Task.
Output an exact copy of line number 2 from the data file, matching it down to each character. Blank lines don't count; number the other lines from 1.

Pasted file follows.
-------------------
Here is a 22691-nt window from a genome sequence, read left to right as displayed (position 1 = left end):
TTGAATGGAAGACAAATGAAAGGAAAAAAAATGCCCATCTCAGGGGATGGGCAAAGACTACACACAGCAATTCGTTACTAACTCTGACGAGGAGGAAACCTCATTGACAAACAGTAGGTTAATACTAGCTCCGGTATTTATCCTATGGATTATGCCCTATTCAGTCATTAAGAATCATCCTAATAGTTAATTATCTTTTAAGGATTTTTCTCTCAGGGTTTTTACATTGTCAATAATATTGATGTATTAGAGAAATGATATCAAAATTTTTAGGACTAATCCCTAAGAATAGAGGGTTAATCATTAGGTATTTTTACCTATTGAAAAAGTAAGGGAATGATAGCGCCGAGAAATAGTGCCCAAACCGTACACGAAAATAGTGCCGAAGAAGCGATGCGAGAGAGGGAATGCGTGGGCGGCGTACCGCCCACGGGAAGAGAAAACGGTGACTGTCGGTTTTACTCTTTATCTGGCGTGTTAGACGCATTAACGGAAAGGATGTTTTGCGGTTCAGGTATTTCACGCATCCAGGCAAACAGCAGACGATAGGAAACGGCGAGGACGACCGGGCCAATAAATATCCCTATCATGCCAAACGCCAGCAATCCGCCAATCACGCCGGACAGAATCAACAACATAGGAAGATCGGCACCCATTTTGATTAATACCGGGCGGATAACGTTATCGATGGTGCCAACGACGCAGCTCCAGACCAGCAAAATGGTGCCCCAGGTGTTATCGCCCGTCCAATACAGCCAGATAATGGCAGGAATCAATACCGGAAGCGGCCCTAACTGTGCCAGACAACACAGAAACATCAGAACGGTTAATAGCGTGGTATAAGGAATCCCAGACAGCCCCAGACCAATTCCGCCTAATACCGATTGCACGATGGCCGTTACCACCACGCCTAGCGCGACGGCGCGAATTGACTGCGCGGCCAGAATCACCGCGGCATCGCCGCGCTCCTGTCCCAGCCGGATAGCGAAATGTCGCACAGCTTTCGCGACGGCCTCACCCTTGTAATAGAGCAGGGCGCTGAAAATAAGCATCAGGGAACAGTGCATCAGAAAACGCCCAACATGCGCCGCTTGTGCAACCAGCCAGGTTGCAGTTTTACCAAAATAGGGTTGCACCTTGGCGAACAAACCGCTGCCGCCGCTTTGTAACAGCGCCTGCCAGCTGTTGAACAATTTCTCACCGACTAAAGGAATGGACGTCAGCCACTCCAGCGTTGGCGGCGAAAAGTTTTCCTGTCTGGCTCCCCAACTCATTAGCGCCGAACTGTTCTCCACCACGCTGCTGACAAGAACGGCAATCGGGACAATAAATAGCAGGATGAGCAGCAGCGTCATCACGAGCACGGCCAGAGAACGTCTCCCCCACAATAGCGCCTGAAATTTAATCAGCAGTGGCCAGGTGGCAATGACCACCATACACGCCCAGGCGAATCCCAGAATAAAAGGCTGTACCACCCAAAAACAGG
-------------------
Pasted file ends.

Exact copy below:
TTGAATGGAAGACAAATGAAAGGAAAAAAAATGCCCATCTCAGGGGATGGGCAAAGACTACACACAGCAATTCGTTACTAACTCTGACGAGGAGGAAACCTCATTGACAAACAGTAGGTTAATACTAGCTCCGGTATTTATCCTATGGATTATGCCCTATTCAGTCATTAAGAATCATCCTAATAGTTAATTATCTTTTAAGGATTTTTCTCTCAGGGTTTTTACATTGTCAATAATATTGATGTATTAGAGAAATGATATCAAAATTTTTAGGACTAATCCCTAAGAATAGAGGGTTAATCATTAGGTATTTTTACCTATTGAAAAAGTAAGGGAATGATAGCGCCGAGAAATAGTGCCCAAACCGTACACGAAAATAGTGCCGAAGAAGCGATGCGAGAGAGGGAATGCGTGGGCGGCGTACCGCCCACGGGAAGAGAAAACGGTGACTGTCGGTTTTACTCTTTATCTGGCGTGTTAGACGCATTAACGGAAAGGATGTTTTGCGGTTCAGGTATTTCACGCATCCAGGCAAACAGCAGACGATAGGAAACGGCGAGGACGACCGGGCCAATAAATATCCCTATCATGCCAAACGCCAGCAATCCGCCAATCACGCCGGACAGAATCAACAACATAGGAAGATCGGCACCCATTTTGATTAATACCGGGCGGATAACGTTATCGATGGTGCCAACGACGCAGCTCCAGACCAGCAAAATGGTGCCCCAGGTGTTATCGCCCGTCCAATACAGCCAGATAATGGCAGGAATCAATACCGGAAGCGGCCCTAACTGTGCCAGACAACACAGAAACATCAGAACGGTTAATAGCGTGGTATAAGGAATCCCAGACAGCCCCAGACCAATTCCGCCTAATACCGATTGCACGATGGCCGTTACCACCACGCCTAGCGCGACGGCGCGAATTGACTGCGCGGCCAGAATCACCGCGGCATCGCCGCGCTCCTGTCCCAGCCGGATAGCGAAATGTCGCACAGCTTTCGCGACGGCCTCACCCTTGTAATAGAGCAGGGCGCTGAAAATAAGCATCAGGGAACAGTGCATCAGAAAACGCCCAACATGCGCCGCTTGTGCAACCAGCCAGGTTGCAGTTTTACCAAAATAGGGTTGCACCTTGGCGAACAAACCGCTGCCGCCGCTTTGTAACAGCGCCTGCCAGCTGTTGAACAATTTCTCACCGACTAAAGGAATGGACGTCAGCCACTCCAGCGTTGGCGGCGAAAAGTTTTCCTGTCTGGCTCCCCAACTCATTAGCGCCGAACTGTTCTCCACCACGCTGCTGACAAGAACGGCAATCGGGACAATAAATAGCAGGATGAGCAGCAGCGTCATCACGAGCACGGCCAGAGAACGTCTCCCCCACAATAGCGCCTGAAATTTAATCAGCAGTGGCCAGGTGGCAATGACCACCATACACGCCCAGGCGAATCCCAGAATAAAAGGCTGTACCACCCAAAAACAGG